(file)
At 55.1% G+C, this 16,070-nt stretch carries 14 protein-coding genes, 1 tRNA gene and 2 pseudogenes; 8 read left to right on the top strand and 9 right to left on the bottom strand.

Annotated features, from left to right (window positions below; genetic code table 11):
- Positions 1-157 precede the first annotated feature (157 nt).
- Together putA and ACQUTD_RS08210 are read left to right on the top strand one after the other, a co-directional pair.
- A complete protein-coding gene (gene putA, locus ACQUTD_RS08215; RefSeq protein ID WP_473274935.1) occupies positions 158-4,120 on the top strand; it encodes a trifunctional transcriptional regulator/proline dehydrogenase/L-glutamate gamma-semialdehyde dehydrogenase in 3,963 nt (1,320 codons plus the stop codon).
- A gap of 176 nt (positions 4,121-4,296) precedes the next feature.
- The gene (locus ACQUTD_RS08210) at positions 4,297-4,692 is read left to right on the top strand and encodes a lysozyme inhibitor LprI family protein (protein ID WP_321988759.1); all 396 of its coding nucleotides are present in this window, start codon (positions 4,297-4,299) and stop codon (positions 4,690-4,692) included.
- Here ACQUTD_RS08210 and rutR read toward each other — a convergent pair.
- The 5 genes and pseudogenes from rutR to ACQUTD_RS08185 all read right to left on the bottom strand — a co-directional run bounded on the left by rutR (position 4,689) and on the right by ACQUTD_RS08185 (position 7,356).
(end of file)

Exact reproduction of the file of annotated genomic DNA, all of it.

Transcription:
At 55.1% G+C, this 16,070-nt stretch carries 14 protein-coding genes, 1 tRNA gene and 2 pseudogenes; 8 read left to right on the top strand and 9 right to left on the bottom strand.

Annotated features, from left to right (window positions below; genetic code table 11):
- Positions 1-157 precede the first annotated feature (157 nt).
- Together putA and ACQUTD_RS08210 are read left to right on the top strand one after the other, a co-directional pair.
- A complete protein-coding gene (gene putA, locus ACQUTD_RS08215; RefSeq protein ID WP_473274935.1) occupies positions 158-4,120 on the top strand; it encodes a trifunctional transcriptional regulator/proline dehydrogenase/L-glutamate gamma-semialdehyde dehydrogenase in 3,963 nt (1,320 codons plus the stop codon).
- A gap of 176 nt (positions 4,121-4,296) precedes the next feature.
- The gene (locus ACQUTD_RS08210) at positions 4,297-4,692 is read left to right on the top strand and encodes a lysozyme inhibitor LprI family protein (protein ID WP_321988759.1); all 396 of its coding nucleotides are present in this window, start codon (positions 4,297-4,299) and stop codon (positions 4,690-4,692) included.
- Here ACQUTD_RS08210 and rutR read toward each other — a convergent pair.
- The 5 genes and pseudogenes from rutR to ACQUTD_RS08185 all read right to left on the bottom strand — a co-directional run bounded on the left by rutR (position 4,689) and on the right by ACQUTD_RS08185 (position 7,356).